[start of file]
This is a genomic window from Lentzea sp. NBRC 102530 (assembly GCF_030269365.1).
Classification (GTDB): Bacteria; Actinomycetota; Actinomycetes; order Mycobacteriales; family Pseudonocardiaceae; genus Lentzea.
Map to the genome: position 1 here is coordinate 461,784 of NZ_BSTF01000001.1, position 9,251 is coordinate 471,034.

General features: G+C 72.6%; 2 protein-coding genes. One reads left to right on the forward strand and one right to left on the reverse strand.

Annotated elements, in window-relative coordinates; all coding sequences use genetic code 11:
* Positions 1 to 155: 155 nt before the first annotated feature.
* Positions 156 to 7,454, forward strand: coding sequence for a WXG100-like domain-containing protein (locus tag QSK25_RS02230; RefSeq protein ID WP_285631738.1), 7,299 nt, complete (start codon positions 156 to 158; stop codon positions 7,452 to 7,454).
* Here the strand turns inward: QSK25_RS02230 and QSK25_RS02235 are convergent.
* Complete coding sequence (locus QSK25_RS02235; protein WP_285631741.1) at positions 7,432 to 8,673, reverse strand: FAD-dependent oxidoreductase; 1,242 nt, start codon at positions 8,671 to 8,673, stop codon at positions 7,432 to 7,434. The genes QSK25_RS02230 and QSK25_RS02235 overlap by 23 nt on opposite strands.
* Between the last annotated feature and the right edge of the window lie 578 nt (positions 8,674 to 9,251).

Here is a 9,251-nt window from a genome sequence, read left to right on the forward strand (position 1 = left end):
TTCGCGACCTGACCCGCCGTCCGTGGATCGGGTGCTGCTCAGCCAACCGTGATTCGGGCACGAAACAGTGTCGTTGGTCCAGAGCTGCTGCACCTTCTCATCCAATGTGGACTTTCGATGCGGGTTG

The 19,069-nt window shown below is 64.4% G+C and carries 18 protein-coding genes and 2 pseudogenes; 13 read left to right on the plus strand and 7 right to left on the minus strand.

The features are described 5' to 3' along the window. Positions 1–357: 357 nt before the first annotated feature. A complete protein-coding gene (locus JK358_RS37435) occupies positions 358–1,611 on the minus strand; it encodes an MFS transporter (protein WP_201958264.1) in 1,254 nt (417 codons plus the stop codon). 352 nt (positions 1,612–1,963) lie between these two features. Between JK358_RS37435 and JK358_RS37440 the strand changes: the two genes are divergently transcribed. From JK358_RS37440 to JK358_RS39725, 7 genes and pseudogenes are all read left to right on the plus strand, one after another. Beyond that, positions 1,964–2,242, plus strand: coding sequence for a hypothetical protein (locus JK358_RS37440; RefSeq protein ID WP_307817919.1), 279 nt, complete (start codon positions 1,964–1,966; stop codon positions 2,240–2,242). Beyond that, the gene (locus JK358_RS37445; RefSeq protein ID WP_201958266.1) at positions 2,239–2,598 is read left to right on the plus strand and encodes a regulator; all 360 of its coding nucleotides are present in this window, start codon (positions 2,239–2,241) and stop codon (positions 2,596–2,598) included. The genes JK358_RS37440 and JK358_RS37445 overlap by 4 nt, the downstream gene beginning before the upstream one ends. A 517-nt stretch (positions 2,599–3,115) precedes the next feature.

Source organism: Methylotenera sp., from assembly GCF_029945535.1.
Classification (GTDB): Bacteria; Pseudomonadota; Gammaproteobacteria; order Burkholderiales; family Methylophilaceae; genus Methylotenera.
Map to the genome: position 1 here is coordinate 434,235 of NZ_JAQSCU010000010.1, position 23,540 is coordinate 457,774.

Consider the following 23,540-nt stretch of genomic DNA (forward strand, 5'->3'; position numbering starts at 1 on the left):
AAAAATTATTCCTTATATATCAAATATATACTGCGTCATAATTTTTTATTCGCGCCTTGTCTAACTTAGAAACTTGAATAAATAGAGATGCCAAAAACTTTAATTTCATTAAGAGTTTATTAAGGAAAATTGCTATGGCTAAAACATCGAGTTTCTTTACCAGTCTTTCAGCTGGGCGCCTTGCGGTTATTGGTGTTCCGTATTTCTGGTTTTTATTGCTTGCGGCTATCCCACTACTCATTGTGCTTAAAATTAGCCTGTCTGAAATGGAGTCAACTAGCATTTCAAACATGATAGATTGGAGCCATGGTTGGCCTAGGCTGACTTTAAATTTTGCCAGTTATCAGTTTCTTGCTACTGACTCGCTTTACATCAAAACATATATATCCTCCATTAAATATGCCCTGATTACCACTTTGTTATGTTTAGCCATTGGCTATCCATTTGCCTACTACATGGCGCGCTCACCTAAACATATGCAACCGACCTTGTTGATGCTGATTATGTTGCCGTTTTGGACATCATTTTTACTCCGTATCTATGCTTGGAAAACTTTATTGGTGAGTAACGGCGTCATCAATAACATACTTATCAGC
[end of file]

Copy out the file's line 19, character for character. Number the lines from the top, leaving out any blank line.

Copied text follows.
AAAAATTATTCCTTATATATCAAATATATACTGCGTCATAATTTTTTATTCGCGCCTTGTCTAACTTAGAAACTTGAATAAATAGAGATGCCAAAAACTTTAATTTCATTAAGAGTTTATTAAGGAAAATTGCTATGGCTAAAACATCGAGTTTCTTTACCAGTCTTTCAGCTGGGCGCCTTGCGGTTATTGGTGTTCCGTATTTCTGGTTTTTATTGCTTGCGGCTATCCCACTACTCATTGTGCTTAAAATTAGCCTGTCTGAAATGGAGTCAACTAGCATTTCAAACATGATAGATTGGAGCCATGGTTGGCCTAGGCTGACTTTAAATTTTGCCAGTTATCAGTTTCTTGCTACTGACTCGCTTTACATCAAAACATATATATCCTCCATTAAATATGCCCTGATTACCACTTTGTTATGTTTAGCCATTGGCTATCCATTTGCCTACTACATGGCGCGCTCACCTAAACATATGCAACCGACCTTGTTGATGCTGATTATGTTGCCGTTTTGGACATCATTTTTACTCCGTATCTATGCTTGGAAAACTTTATTGGTGAGTAACGGCGTCATCAATAACATACTTATCAGC